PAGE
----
“Children are not things to be molded, but are people to be unfolded.” – Jess Lair

A parent’s life usually revolves around their child. But most times, we forget that our children are separate individuals with their own likes and dislikes. 

As children grow, they tend to voice their opinion (and they ought to), but we have been conditioned to label them while forgetting that we were once teenagers too! 

I decided to talk to a few teens and pre-teens about their lives and struggles. 

Believe me when I say that they came across as more genuine, clear, and grounded than most of us. All they want from us is a little bit of quality time and a patient listening ear! 

So lets drop our judgements and take a sneak peek into their illuminated minds. 

Is being a kid hard? 

CHILD A :There are different things that make being a kid hard. Doing certain things in school, like giving exams are hard. Sometimes certain children at school make fun of you if you don’t wear branded stuff. Thats hard.Sometimes parents have high expectations. I understand that they want their children to prosper.

But it gets hard to take a break and enjoy your time.Sometimes, the parents won’t let you try something (helping with something, etc.) because they will think that you will mess up. Thats hard.

CHILD B : Sometimes, like when I have loads of homework or an exam, all I really want to do is play with my friends or listen to my playlist!

CHILD C : Sometimes yes, definitely not always though. Being a kid has its ups and downs.


Do you prefer being listened to or getting advise? 

CHILD A: It depends on the situation. If I am asking a question or asking for advice, then a suggestion or an idea is what I want. But if I am having a sort of breakdown or I’m trying to express my emotions, a listening ear is what I need. 

CHILD B : Yes, I love getting advice from my parents about different things, and my mom and dad are really good listeners too.

CHILD C : I prefer being listened to rather than getting advice for the most part. I understand the importance of reaching out for help, but I want to fight my own battles to the best of my ability as well.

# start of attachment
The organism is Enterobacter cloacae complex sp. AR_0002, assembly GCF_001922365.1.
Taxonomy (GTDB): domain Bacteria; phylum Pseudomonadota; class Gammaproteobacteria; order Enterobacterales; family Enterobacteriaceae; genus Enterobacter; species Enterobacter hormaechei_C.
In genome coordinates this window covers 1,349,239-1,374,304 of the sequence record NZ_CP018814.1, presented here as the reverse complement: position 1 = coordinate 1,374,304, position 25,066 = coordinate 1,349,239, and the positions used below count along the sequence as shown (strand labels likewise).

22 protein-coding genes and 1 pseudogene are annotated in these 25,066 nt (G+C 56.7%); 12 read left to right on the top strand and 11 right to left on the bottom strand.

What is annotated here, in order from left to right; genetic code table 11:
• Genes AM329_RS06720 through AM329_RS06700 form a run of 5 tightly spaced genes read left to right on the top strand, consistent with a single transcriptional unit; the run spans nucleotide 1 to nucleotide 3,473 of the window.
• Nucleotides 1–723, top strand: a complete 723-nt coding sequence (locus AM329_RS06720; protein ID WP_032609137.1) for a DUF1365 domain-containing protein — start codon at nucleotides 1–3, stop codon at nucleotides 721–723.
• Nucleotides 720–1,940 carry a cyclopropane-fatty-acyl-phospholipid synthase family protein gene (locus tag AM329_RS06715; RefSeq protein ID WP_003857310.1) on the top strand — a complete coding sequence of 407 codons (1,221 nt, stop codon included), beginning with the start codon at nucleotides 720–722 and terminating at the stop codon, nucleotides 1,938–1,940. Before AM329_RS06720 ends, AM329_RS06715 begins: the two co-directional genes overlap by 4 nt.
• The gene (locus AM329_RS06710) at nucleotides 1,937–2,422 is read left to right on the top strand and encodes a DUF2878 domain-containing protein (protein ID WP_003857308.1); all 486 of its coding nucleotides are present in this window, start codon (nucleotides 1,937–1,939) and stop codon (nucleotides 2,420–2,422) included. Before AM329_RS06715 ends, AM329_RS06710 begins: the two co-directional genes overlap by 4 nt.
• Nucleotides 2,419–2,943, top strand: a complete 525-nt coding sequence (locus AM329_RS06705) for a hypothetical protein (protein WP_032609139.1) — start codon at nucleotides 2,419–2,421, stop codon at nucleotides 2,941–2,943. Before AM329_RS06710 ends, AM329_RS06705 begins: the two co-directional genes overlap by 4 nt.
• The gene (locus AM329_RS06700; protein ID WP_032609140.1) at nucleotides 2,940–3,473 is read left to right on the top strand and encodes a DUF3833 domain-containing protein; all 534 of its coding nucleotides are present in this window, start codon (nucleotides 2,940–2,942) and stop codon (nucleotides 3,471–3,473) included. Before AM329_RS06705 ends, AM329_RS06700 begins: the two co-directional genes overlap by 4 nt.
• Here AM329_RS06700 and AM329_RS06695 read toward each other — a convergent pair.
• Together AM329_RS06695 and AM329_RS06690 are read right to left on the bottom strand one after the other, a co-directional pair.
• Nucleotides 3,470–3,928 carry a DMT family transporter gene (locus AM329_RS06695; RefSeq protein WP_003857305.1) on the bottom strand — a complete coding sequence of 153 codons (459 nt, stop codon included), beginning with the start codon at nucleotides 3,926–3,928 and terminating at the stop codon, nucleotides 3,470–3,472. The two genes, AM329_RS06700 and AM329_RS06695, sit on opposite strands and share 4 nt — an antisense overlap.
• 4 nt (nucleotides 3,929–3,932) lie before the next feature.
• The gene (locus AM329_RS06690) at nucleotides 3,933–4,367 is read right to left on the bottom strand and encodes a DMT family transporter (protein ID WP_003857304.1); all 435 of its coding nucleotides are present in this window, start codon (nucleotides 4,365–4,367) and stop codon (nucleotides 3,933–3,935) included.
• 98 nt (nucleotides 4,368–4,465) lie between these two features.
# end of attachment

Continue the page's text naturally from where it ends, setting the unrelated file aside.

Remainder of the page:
Is there someone you can talk to about your issues at home? 

CHILD A : Yes. With both my parents.

CHILD B : Yes, I share anything and everything with my mom and dad, because at the end of the day, they are the ones who understand me the best. They are my best friends!

CHILD C : Yes, I often talk to my family about issues.


Do you feel understood? 

CHILD A : Most times.

CHILD B : Yes! Sometimes they might not get things, but 99% of the time they get me.

CHILD C : I don’t feel understood on many occasions, and that is not limited to just family. Sometimes it also comes across as if the other party is not even trying to understand you in the first place.


Would you like a weekend ritual with your parents where you get to spend quality time with them? 

CHILD A : Yes … like going out for meals, watching a movie together, or playing a sport. 

CHILD B : Yeah, a little break just to spend time with them would be really awesome. Just the three of us.

CHILD C : Definitely.


Do you share all your secrets with your parents? 

CHILD A : Yes 

CHILD B : Yep! Though I don’t really have any,

CHILD C : I share most of my secrets with my parents, although there’s one or two I keep to myself.


Would you like to have something done differently in your home?

CHILD A : Not really. I want to play more sports with my parents. Nothing else. I love my home.

CHILD B : Other than getting a puppy, I love my home. There’s nothing I would change. It’s beautiful and full of love. One day, I will get a puppy too.


Is there something you would want your parents to understand about you? 

CHILD A : I would want my parents to be more open to imperfections. Especially my mother. She gets troubled with small things.Sometimes parents need to understand that friends are important. Not as important as family, but still important. Because friends are also going through the same stuff, it is a relief when someone your age can relate to your problems.

CHILD B : Honestly, I just want them to understand that I would like to be a little more independent, like going down to the park with friends alone or coming home from the bus alone sometimes. Other than that, they understand me really well, and I love them so much.

(The children were requested to answer whatever questions they wanted to – there was no pressure.)